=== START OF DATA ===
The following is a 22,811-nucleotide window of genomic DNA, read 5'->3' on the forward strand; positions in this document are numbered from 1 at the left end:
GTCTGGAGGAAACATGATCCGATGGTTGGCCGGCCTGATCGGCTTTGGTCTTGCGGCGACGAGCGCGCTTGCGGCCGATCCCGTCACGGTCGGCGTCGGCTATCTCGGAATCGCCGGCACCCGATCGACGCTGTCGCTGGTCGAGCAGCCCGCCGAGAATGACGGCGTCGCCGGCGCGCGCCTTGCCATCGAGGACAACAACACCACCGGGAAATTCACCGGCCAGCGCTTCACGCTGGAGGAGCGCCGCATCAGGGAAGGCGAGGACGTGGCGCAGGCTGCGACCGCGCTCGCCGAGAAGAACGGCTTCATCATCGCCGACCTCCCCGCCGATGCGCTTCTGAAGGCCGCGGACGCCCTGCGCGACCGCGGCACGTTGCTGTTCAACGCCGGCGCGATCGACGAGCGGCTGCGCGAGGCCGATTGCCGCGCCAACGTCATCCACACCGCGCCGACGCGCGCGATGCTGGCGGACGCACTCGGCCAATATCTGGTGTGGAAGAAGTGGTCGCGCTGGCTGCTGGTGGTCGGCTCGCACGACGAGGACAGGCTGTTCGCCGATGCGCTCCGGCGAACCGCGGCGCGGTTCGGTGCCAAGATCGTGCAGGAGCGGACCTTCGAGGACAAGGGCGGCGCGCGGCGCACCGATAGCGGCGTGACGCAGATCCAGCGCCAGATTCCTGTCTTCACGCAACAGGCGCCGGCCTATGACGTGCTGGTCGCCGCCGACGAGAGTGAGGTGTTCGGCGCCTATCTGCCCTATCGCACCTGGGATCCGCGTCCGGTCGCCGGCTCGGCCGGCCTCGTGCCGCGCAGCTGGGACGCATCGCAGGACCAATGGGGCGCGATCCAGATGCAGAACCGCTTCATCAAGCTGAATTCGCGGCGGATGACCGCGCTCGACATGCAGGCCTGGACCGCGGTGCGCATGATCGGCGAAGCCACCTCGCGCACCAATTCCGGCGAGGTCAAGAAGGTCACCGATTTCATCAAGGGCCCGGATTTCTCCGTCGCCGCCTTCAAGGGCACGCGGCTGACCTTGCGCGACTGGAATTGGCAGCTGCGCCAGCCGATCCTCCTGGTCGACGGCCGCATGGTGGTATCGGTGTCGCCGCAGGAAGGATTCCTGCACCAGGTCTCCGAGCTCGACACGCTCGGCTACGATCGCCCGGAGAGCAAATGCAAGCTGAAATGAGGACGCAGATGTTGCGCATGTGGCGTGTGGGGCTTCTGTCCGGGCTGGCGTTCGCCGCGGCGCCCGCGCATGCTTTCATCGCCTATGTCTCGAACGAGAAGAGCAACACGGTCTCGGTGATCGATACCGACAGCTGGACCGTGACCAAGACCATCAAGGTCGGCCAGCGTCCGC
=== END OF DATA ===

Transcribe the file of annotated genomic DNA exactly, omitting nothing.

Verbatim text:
The following is a 22,811-nucleotide window of genomic DNA, read 5'->3' on the forward strand; positions in this document are numbered from 1 at the left end:
GTCTGGAGGAAACATGATCCGATGGTTGGCCGGCCTGATCGGCTTTGGTCTTGCGGCGACGAGCGCGCTTGCGGCCGATCCCGTCACGGTCGGCGTCGGCTATCTCGGAATCGCCGGCACCCGATCGACGCTGTCGCTGGTCGAGCAGCCCGCCGAGAATGACGGCGTCGCCGGCGCGCGCCTTGCCATCGAGGACAACAACACCACCGGGAAATTCACCGGCCAGCGCTTCACGCTGGAGGAGCGCCGCATCAGGGAAGGCGAGGACGTGGCGCAGGCTGCGACCGCGCTCGCCGAGAAGAACGGCTTCATCATCGCCGACCTCCCCGCCGATGCGCTTCTGAAGGCCGCGGACGCCCTGCGCGACCGCGGCACGTTGCTGTTCAACGCCGGCGCGATCGACGAGCGGCTGCGCGAGGCCGATTGCCGCGCCAACGTCATCCACACCGCGCCGACGCGCGCGATGCTGGCGGACGCACTCGGCCAATATCTGGTGTGGAAGAAGTGGTCGCGCTGGCTGCTGGTGGTCGGCTCGCACGACGAGGACAGGCTGTTCGCCGATGCGCTCCGGCGAACCGCGGCGCGGTTCGGTGCCAAGATCGTGCAGGAGCGGACCTTCGAGGACAAGGGCGGCGCGCGGCGCACCGATAGCGGCGTGACGCAGATCCAGCGCCAGATTCCTGTCTTCACGCAACAGGCGCCGGCCTATGACGTGCTGGTCGCCGCCGACGAGAGTGAGGTGTTCGGCGCCTATCTGCCCTATCGCACCTGGGATCCGCGTCCGGTCGCCGGCTCGGCCGGCCTCGTGCCGCGCAGCTGGGACGCATCGCAGGACCAATGGGGCGCGATCCAGATGCAGAACCGCTTCATCAAGCTGAATTCGCGGCGGATGACCGCGCTCGACATGCAGGCCTGGACCGCGGTGCGCATGATCGGCGAAGCCACCTCGCGCACCAATTCCGGCGAGGTCAAGAAGGTCACCGATTTCATCAAGGGCCCGGATTTCTCCGTCGCCGCCTTCAAGGGCACGCGGCTGACCTTGCGCGACTGGAATTGGCAGCTGCGCCAGCCGATCCTCCTGGTCGACGGCCGCATGGTGGTATCGGTGTCGCCGCAGGAAGGATTCCTGCACCAGGTCTCCGAGCTCGACACGCTCGGCTACGATCGCCCGGAGAGCAAATGCAAGCTGAAATGAGGACGCAGATGTTGCGCATGTGGCGTGTGGGGCTTCTGTCCGGGCTGGCGTTCGCCGCGGCGCCCGCGCATGCTTTCATCGCCTATGTCTCGAACGAGAAGAGCAACACGGTCTCGGTGATCGATACCGACAGCTGGACCGTGACCAAGACCATCAAGGTCGGCCAGCGTCCGC